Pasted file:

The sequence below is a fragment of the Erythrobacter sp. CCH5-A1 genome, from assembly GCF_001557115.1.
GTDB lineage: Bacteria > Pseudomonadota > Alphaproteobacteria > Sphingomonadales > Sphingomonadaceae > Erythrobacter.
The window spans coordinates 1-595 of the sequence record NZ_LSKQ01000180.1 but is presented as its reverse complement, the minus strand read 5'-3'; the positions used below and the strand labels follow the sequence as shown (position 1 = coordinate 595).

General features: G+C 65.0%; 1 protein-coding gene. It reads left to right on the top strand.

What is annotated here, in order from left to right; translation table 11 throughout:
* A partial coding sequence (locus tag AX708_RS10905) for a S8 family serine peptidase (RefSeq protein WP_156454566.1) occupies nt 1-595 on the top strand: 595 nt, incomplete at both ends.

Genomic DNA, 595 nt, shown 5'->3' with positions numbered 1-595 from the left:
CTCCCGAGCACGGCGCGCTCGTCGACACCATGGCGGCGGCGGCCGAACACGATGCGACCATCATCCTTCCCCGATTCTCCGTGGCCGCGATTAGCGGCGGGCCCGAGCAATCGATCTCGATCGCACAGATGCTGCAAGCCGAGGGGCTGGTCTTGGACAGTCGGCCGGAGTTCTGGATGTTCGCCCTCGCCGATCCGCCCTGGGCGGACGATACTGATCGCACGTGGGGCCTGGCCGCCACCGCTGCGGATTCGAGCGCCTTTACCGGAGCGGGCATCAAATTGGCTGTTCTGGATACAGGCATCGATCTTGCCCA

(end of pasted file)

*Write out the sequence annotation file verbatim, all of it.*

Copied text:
The sequence below is a fragment of the Erythrobacter sp. CCH5-A1 genome, from assembly GCF_001557115.1.
GTDB lineage: Bacteria > Pseudomonadota > Alphaproteobacteria > Sphingomonadales > Sphingomonadaceae > Erythrobacter.
The window spans coordinates 1-595 of the sequence record NZ_LSKQ01000180.1 but is presented as its reverse complement, the minus strand read 5'-3'; the positions used below and the strand labels follow the sequence as shown (position 1 = coordinate 595).

General features: G+C 65.0%; 1 protein-coding gene. It reads left to right on the top strand.

What is annotated here, in order from left to right; translation table 11 throughout:
* A partial coding sequence (locus tag AX708_RS10905) for a S8 family serine peptidase (RefSeq protein WP_156454566.1) occupies nt 1-595 on the top strand: 595 nt, incomplete at both ends.

Genomic DNA, 595 nt, shown 5'->3' with positions numbered 1-595 from the left:
CTCCCGAGCACGGCGCGCTCGTCGACACCATGGCGGCGGCGGCCGAACACGATGCGACCATCATCCTTCCCCGATTCTCCGTGGCCGCGATTAGCGGCGGGCCCGAGCAATCGATCTCGATCGCACAGATGCTGCAAGCCGAGGGGCTGGTCTTGGACAGTCGGCCGGAGTTCTGGATGTTCGCCCTCGCCGATCCGCCCTGGGCGGACGATACTGATCGCACGTGGGGCCTGGCCGCCACCGCTGCGGATTCGAGCGCCTTTACCGGAGCGGGCATCAAATTGGCTGTTCTGGATACAGGCATCGATCTTGCCCA